Alternatively or in addition to physical location, a network location may also or instead be used to determine whether access is permitted. For example, network location may refer to whether a user is either internal to a data center (or pre-approved Wifi access point), or is external to it. Appropriate access modes may be based on such a determination.

The method of FIG. 12D may begin at step 1231, where it is monitored whether a predetermined application is running on a device. For example, a mobile device, such as mobile device 502, may implement the method of FIG. 12D, and the mobile device may be monitored to determine whether a predetermined application is running. The predetermined application may comprise any application capable of running on the mobile device. The monitored predetermined application may comprise a context for the selected application.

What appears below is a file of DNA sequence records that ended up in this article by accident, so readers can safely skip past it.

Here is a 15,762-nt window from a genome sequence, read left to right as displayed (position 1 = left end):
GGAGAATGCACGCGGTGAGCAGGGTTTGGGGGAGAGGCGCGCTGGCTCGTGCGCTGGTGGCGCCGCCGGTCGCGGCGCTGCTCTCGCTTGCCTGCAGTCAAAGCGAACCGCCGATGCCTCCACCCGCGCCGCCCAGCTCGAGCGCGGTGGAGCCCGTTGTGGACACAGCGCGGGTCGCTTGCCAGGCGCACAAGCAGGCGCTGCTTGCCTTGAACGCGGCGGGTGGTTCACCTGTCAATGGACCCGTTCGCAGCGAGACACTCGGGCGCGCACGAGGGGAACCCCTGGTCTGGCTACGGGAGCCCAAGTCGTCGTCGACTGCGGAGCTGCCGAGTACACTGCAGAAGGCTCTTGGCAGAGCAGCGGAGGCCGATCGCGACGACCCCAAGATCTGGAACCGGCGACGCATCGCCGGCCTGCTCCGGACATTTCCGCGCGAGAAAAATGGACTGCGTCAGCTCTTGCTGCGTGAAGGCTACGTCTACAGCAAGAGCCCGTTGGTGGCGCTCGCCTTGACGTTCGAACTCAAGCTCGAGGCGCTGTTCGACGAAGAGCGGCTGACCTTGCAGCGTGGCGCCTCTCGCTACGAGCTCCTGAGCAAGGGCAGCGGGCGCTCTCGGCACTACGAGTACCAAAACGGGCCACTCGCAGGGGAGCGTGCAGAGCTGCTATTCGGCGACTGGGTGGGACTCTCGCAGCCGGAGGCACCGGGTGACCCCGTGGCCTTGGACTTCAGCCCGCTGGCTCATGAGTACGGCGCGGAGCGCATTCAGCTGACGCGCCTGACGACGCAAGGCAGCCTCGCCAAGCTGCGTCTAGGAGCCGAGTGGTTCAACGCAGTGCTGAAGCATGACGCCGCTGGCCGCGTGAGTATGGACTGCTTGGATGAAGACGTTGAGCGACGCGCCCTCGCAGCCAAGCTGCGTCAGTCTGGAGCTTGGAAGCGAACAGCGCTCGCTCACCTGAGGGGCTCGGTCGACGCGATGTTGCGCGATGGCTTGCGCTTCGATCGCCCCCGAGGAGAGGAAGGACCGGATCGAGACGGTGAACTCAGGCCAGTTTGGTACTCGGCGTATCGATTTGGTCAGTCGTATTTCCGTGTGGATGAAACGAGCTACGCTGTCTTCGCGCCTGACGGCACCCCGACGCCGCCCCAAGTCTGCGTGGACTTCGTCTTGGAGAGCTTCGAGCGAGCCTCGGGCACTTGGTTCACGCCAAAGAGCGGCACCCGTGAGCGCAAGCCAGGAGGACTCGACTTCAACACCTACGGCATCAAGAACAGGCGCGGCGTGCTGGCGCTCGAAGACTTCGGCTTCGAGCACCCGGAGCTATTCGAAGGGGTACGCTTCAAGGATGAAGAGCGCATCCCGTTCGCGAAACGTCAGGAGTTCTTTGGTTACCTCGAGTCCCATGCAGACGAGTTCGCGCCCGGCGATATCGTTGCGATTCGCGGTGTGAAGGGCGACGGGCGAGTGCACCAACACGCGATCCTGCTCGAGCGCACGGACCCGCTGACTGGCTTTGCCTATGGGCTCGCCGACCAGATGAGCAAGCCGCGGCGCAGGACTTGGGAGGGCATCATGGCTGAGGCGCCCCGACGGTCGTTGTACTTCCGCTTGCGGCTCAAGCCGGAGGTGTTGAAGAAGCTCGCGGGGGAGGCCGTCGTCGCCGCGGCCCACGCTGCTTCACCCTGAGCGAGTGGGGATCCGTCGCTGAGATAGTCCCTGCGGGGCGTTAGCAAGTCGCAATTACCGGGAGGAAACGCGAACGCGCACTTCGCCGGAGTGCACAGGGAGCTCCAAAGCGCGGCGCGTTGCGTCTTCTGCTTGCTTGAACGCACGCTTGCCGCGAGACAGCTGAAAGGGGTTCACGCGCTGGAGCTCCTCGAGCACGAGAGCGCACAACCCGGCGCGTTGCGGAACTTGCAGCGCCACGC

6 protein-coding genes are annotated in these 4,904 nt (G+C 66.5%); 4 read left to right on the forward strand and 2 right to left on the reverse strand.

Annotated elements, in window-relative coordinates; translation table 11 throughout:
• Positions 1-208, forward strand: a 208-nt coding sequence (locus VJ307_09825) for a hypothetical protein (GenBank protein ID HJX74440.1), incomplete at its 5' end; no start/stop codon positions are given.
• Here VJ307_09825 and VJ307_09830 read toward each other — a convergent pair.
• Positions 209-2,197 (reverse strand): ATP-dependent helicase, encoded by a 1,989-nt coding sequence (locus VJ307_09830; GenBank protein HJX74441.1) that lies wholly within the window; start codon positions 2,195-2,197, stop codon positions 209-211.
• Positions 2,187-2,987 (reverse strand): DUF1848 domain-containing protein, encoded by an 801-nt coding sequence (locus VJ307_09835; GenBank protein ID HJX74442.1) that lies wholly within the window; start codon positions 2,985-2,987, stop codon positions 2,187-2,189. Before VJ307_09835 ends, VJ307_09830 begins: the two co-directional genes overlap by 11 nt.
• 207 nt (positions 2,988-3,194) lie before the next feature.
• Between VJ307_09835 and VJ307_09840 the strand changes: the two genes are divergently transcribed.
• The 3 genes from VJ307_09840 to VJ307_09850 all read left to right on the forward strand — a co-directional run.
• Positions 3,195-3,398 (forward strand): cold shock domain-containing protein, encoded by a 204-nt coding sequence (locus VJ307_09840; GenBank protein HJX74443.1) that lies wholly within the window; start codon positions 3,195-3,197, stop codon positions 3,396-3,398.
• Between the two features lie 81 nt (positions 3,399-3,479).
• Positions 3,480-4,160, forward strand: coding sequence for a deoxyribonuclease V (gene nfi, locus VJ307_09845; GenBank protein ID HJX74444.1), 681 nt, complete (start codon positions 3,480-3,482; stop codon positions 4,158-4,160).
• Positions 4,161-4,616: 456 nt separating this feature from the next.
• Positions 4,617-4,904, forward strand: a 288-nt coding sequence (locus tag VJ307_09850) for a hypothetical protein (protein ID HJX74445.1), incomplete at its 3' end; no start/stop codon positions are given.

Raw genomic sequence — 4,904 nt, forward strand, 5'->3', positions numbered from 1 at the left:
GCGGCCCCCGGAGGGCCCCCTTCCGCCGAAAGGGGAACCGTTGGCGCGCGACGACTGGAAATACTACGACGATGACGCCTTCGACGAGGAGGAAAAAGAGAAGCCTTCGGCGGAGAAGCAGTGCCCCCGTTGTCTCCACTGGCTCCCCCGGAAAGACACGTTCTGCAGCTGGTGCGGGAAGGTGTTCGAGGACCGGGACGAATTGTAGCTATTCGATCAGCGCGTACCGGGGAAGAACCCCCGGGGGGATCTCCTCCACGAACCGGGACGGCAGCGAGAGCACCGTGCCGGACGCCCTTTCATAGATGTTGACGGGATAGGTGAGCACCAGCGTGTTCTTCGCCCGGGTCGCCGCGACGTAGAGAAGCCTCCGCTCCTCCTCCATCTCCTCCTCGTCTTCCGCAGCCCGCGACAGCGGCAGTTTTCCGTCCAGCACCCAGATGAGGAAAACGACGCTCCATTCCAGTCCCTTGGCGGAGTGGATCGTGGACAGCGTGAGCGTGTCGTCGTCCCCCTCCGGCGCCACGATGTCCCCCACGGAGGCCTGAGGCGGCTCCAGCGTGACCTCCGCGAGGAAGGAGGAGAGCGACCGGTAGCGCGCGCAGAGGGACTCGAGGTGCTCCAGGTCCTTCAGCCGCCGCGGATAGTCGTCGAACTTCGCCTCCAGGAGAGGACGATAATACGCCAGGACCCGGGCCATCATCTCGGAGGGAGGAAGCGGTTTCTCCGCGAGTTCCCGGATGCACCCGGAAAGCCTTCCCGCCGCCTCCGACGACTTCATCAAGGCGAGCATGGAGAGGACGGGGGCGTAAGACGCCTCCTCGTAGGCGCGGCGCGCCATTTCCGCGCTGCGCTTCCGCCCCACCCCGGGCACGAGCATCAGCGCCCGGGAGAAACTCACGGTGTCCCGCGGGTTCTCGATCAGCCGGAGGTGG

The method of FIG. 12D may proceed from step 1231 to step 1233, where a monitored application is compared against a policy. For example, a policy may define that a selected application run in managed mode when a predetermined application is running and that the selected application run in unmanaged mode when the predetermined application is not running. Additionally, a policy may define that a selected application run in managed mode whenever a ticket used to authenticate a user when establishing a per-application policy-controlled VPN tunnel (as described above in connection with FIG. 9) is received by the mobile device, or when such a ticket is valid and is stored in a secure container of the mobile device. A policy may also define that a selected application run in unmanaged mode whenever a ticket is found to be not valid or to have expired. The method of FIG. 12D may proceed from step 1233 to step 1235, where an operation mode is determined based on the comparison.